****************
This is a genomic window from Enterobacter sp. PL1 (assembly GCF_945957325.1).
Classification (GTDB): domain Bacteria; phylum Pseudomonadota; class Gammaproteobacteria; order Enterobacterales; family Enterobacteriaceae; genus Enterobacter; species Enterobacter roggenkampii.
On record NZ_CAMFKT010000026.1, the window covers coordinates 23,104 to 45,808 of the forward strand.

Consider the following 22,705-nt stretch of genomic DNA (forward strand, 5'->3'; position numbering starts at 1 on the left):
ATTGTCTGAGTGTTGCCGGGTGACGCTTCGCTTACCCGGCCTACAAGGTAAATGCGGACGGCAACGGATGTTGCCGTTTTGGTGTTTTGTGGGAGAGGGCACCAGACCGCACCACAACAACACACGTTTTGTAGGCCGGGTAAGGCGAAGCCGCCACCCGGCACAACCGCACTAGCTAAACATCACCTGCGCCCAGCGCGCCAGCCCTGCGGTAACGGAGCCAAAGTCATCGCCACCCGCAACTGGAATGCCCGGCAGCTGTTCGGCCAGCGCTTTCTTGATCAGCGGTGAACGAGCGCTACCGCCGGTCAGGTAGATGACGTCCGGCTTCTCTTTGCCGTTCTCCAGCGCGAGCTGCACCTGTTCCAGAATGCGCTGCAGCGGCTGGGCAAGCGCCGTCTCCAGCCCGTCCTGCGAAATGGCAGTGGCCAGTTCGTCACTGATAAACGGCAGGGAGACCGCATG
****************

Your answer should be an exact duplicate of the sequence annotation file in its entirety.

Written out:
This is a genomic window from Enterobacter sp. PL1 (assembly GCF_945957325.1).
Classification (GTDB): domain Bacteria; phylum Pseudomonadota; class Gammaproteobacteria; order Enterobacterales; family Enterobacteriaceae; genus Enterobacter; species Enterobacter roggenkampii.
On record NZ_CAMFKT010000026.1, the window covers coordinates 23,104 to 45,808 of the forward strand.

Consider the following 22,705-nt stretch of genomic DNA (forward strand, 5'->3'; position numbering starts at 1 on the left):
ATTGTCTGAGTGTTGCCGGGTGACGCTTCGCTTACCCGGCCTACAAGGTAAATGCGGACGGCAACGGATGTTGCCGTTTTGGTGTTTTGTGGGAGAGGGCACCAGACCGCACCACAACAACACACGTTTTGTAGGCCGGGTAAGGCGAAGCCGCCACCCGGCACAACCGCACTAGCTAAACATCACCTGCGCCCAGCGCGCCAGCCCTGCGGTAACGGAGCCAAAGTCATCGCCACCCGCAACTGGAATGCCCGGCAGCTGTTCGGCCAGCGCTTTCTTGATCAGCGGTGAACGAGCGCTACCGCCGGTCAGGTAGATGACGTCCGGCTTCTCTTTGCCGTTCTCCAGCGCGAGCTGCACCTGTTCCAGAATGCGCTGCAGCGGCTGGGCAAGCGCCGTCTCCAGCCCGTCCTGCGAAATGGCAGTGGCCAGTTCGTCACTGATAAACGGCAGGGAGACCGCATG